This core principal leads to systemic or contextual assessment of child problems, in contrast to individual or intrapsychic assessment.

It also leads to intervention involving not just the child, but the child's family, school staff, and other relevant parties whose job it is to collaboratively raise the child.

This approach can be used with children of all ages, educational levels, and cultural backgrounds, and with any type of child problem presented at home or school.

Key Concepts

Parents are children's first and main teachers. They are the primary ones responsible for the education and behavior of their children.

The role of teachers and other school personnel is to work with parents, not replace them.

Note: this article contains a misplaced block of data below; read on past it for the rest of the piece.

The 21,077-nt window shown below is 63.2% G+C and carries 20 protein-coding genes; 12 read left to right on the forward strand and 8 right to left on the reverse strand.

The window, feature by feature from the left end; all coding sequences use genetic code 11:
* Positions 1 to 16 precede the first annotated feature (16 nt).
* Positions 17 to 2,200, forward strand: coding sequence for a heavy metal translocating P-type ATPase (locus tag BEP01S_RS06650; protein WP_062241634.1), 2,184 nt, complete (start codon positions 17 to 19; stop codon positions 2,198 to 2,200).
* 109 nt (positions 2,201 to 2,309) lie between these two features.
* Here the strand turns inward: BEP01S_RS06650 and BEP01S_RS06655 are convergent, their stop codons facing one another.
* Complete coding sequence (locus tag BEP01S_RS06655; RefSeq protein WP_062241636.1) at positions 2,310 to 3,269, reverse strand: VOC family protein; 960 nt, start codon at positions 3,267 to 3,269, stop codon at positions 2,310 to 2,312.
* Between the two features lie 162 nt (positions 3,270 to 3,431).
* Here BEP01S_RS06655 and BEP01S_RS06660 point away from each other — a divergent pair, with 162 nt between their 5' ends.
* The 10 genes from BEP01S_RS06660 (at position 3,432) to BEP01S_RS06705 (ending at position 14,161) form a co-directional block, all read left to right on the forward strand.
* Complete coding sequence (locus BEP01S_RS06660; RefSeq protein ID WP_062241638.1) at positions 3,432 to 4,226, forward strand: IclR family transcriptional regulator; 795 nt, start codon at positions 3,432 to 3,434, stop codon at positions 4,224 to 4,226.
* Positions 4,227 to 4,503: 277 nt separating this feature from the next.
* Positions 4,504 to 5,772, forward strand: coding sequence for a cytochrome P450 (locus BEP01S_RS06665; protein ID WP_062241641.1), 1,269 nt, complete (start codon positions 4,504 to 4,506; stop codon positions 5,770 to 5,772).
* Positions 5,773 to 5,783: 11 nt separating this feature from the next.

Most child home and school problems are motivational, not ability-based.

Schools should help parents determine the meaning or cause of a child's problem and its solution.

The primary solution for child educational problems is the re-structuring of adult management of children and other relationships in the family, school, and community.

Schools need an expert family therapist on staff or as a consultant. Roles include staff training, parent education, and supervision of collaborative team interventions.

Schools should use the School Decision Chart to successfully work through home/school difficulties.

The Daily Report Card should be used frequently as an effective vehicle of home/school communication.

Strong administrative leadership is required.

Teacher training in the principles and practices of the model is essential.

There are significant differences between the school-based collaboration model and current school practice.